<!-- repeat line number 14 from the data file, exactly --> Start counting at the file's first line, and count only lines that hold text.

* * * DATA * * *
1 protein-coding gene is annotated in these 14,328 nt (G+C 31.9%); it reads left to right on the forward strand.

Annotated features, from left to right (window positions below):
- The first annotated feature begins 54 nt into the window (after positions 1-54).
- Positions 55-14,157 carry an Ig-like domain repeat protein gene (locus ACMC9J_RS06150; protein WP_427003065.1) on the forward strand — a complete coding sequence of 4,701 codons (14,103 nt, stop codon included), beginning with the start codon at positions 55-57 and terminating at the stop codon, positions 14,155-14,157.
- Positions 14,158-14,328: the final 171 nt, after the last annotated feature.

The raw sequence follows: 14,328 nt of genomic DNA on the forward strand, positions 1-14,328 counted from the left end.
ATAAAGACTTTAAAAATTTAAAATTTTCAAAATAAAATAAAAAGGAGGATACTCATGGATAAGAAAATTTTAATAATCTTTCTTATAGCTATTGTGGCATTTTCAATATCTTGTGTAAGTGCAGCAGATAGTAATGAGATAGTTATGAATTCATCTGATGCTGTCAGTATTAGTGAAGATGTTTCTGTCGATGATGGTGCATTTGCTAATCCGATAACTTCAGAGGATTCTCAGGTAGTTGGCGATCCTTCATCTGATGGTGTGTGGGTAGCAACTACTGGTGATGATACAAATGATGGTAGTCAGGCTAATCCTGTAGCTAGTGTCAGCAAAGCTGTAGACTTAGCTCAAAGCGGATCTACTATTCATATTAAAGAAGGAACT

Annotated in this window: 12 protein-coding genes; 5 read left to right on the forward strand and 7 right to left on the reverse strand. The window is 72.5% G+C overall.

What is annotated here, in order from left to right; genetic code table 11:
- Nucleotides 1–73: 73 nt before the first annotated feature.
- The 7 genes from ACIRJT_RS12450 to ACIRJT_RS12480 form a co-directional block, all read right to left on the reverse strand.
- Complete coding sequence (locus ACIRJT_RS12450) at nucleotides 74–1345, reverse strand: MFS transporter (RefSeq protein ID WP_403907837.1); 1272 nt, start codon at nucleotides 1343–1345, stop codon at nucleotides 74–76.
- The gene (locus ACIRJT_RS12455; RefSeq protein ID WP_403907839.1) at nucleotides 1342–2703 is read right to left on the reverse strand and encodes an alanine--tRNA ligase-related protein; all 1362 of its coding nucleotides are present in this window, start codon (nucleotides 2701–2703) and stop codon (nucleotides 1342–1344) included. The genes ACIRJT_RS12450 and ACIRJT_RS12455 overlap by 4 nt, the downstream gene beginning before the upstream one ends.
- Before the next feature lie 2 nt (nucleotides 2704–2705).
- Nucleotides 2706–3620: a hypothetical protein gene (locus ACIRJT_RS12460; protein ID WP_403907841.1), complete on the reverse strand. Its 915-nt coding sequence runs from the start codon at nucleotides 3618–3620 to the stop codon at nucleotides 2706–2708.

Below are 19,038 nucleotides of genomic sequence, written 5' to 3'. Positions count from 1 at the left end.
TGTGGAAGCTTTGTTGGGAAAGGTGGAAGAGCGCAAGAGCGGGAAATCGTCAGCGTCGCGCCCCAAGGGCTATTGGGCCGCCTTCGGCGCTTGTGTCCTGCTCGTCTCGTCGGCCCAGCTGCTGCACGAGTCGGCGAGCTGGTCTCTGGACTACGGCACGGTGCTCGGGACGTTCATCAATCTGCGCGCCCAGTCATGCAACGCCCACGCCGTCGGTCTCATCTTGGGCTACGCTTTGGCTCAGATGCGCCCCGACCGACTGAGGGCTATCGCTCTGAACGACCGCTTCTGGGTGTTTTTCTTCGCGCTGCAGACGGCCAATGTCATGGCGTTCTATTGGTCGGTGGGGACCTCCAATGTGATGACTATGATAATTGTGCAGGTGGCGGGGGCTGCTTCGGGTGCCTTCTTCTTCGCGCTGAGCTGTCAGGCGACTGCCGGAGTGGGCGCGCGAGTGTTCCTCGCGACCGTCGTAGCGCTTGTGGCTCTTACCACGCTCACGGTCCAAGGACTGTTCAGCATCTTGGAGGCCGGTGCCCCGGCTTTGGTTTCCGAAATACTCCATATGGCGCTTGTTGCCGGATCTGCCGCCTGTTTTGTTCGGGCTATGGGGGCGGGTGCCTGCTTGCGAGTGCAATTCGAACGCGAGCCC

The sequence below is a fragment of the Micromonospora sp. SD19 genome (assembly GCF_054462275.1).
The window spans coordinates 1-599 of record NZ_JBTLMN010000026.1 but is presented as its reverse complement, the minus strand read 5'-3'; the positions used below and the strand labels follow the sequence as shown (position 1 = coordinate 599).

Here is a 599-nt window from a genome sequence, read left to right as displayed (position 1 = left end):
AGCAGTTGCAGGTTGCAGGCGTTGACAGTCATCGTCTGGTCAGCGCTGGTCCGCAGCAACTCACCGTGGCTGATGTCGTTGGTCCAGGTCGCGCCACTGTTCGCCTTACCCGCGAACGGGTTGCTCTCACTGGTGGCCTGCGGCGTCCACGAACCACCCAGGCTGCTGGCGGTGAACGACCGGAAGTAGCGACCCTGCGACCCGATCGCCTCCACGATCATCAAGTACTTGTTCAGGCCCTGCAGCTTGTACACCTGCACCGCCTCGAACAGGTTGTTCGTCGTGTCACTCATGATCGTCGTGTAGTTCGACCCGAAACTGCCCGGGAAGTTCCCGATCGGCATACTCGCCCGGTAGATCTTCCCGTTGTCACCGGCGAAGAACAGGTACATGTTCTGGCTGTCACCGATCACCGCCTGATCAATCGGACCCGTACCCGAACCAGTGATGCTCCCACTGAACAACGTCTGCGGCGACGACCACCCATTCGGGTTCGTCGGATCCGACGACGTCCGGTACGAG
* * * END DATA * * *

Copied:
- Before the next feature lie 2 nt (nucleotides 2704–2705).